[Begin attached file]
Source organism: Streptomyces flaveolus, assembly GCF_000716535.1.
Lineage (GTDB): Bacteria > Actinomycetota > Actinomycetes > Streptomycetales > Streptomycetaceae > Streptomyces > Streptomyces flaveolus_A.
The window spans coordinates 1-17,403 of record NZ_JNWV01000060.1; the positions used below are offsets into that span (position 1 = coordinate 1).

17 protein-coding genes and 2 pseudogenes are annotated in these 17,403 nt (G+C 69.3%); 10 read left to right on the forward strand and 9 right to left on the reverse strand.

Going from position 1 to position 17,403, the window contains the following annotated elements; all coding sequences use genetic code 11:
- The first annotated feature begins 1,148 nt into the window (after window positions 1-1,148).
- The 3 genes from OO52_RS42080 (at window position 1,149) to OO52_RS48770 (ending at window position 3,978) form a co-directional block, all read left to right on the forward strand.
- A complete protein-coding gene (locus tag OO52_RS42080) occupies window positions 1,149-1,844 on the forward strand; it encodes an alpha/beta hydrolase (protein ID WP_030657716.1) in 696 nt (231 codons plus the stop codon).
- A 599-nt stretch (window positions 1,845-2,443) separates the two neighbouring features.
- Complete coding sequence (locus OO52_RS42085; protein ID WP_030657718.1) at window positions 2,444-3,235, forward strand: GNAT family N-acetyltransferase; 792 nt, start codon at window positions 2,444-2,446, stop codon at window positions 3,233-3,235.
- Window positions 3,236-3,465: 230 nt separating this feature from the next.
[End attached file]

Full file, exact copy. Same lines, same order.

Source organism: Streptomyces flaveolus, assembly GCF_000716535.1.
Lineage (GTDB): Bacteria > Actinomycetota > Actinomycetes > Streptomycetales > Streptomycetaceae > Streptomyces > Streptomyces flaveolus_A.
The window spans coordinates 1-17,403 of record NZ_JNWV01000060.1; the positions used below are offsets into that span (position 1 = coordinate 1).

17 protein-coding genes and 2 pseudogenes are annotated in these 17,403 nt (G+C 69.3%); 10 read left to right on the forward strand and 9 right to left on the reverse strand.

Going from position 1 to position 17,403, the window contains the following annotated elements; all coding sequences use genetic code 11:
- The first annotated feature begins 1,148 nt into the window (after window positions 1-1,148).
- The 3 genes from OO52_RS42080 (at window position 1,149) to OO52_RS48770 (ending at window position 3,978) form a co-directional block, all read left to right on the forward strand.
- A complete protein-coding gene (locus tag OO52_RS42080) occupies window positions 1,149-1,844 on the forward strand; it encodes an alpha/beta hydrolase (protein ID WP_030657716.1) in 696 nt (231 codons plus the stop codon).
- A 599-nt stretch (window positions 1,845-2,443) separates the two neighbouring features.
- Complete coding sequence (locus OO52_RS42085; protein ID WP_030657718.1) at window positions 2,444-3,235, forward strand: GNAT family N-acetyltransferase; 792 nt, start codon at window positions 2,444-2,446, stop codon at window positions 3,233-3,235.
- Window positions 3,236-3,465: 230 nt separating this feature from the next.